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Wind study forum too big a hit

As published in the Toronto Star: http://www.thestar.com/News/GTA/article/525684

Meeting cancelled after hundreds crowded out of venue hosting talks on Bluffs turbine project
Oct 28, 2008

JOHN SPEARS
CITY HALL BUREAU

Proposed area of land use permit to allow wind turbines and approximate position of anemometer to test the wind's strength. (Source: Toronto Hydro)

An overcrowded meeting room forced Toronto Hydro officials to cancel an information meeting last night about a proposed wind study in Lake Ontario off the Scarborough shoreline.

Toronto Hydro Energy Services wants to find out if there's enough wind 2 to 4 kilometres offshore to justify planting about 60 big wind turbines in the lake.

Close to 200 people crowded into a meeting room at Christ Church on Markham Rd. to learn about the wind study, which would be needed before a decision is made to proceed with the wind farm.

But another 200 were left on the sidewalk, unable to get into the small meeting hall.

That was enough for local resident Jeanne Gagné, who rose to demand the meeting be rescheduled for a larger hall. Toronto Hydro officials quickly agreed. A time and place will be announced later.

Many who came to the meeting had serious reservations about the proposal. "This is the wrong place," said Roy Wright, who lives in the Scarborough bluffs overlooking the proposed study area.

Wright said the turbines would be equipped with flashing lights to warn ships and aircraft. "It would turn this heritage site into like being on an airport runway 24/7," he said.

Scarborough Councillor Brian Ashton also said he opposes the plan. "I think putting a wind farm off the bluffs is like throwing paint on the Mona Lisa," he said.

But several environmental groups said they support at least the study. "It's extremely important to find out if this is viable from a technical perspective," said Franz Hartmann, who said a wind farm could increase Toronto's quotient of renewable energy.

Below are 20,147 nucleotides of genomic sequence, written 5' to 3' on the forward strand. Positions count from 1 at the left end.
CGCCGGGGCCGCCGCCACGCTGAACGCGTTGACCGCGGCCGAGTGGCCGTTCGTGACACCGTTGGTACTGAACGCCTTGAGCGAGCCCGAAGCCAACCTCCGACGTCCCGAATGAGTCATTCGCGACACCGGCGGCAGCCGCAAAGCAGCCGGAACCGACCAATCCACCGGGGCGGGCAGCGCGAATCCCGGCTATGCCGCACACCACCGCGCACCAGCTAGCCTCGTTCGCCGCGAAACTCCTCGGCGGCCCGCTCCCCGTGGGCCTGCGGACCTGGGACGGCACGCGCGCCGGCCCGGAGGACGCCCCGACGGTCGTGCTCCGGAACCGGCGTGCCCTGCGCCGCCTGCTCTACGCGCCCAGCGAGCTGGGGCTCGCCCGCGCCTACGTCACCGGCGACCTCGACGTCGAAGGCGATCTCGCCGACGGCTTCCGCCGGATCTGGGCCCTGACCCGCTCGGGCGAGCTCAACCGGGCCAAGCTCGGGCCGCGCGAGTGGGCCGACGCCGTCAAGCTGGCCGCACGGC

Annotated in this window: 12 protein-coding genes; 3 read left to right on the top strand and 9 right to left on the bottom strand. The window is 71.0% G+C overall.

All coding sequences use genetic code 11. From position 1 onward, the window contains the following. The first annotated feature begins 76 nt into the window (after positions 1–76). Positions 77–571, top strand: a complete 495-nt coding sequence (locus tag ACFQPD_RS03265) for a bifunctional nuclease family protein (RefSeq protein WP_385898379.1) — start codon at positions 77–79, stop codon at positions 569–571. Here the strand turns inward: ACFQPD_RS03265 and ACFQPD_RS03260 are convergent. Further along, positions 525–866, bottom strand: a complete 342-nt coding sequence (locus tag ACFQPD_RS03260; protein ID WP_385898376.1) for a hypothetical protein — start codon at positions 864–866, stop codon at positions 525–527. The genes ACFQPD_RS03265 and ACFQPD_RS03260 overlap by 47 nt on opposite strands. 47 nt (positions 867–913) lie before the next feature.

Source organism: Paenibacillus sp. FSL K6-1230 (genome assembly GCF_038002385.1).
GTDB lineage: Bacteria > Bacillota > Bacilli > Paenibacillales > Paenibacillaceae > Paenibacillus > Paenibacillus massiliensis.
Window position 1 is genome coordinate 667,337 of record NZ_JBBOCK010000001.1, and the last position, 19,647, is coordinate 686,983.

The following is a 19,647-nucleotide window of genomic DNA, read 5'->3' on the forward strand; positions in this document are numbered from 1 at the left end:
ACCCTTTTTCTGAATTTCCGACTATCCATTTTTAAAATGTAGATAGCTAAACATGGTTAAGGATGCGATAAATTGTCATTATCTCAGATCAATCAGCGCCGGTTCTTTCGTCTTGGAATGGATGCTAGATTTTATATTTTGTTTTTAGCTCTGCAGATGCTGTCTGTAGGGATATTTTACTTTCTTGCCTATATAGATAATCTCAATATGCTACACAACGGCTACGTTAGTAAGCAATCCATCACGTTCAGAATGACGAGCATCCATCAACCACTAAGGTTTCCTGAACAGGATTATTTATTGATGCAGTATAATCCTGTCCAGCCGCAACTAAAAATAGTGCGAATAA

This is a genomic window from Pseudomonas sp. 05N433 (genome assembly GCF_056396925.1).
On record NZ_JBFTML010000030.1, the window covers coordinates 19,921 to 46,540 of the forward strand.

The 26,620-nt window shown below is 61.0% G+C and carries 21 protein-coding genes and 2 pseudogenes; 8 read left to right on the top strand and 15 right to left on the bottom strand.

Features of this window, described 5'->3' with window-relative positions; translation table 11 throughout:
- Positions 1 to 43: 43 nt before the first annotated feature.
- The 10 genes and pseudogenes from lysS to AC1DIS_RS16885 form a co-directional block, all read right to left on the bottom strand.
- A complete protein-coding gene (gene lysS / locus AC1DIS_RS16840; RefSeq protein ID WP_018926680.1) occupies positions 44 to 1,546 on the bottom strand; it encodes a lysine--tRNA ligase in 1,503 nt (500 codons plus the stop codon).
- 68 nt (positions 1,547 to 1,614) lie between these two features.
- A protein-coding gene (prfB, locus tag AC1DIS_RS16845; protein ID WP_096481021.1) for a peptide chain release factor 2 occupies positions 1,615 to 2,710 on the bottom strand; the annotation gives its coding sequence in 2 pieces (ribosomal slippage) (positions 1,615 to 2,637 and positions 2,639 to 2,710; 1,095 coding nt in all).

Jose Etcheverry, an assistant professor at York University's Faculty of Environment Studies, said some critics are being "misled" and don't realize the benefits: "Renewable energy industries could generate thousands and thousands of jobs."

A wind farm this size would be capable of producing 100 to 200 megawatts; 1 megawatt is enough to power about 250 homes.

The turbines being considered would produce 1.5 to 2 megawatts each, more powerful than the 0.75-megawatt turbine at Exhibition Place. They could be sprinkled over a wide area: Toronto Hydro is considering a band of water 25 kilometres long, stretching from Ajax almost to the Leslie Street Spit.

The eastern shoreline was chosen because there's a natural reef on the lake bed that rises to within 10 metres of the water's surface.

The first stage, if approved, is to plant a wind-measuring device, or anemometer, on a platform off the Scarborough Bluffs. Much smaller than a turbine, its platform would rise about 4 metres above the water level – far less than the 30-metre height of a big turbine's blades.

Toronto Hydro will need to collect a year's worth of data to find out whether the site is windy enough to make the project viable.

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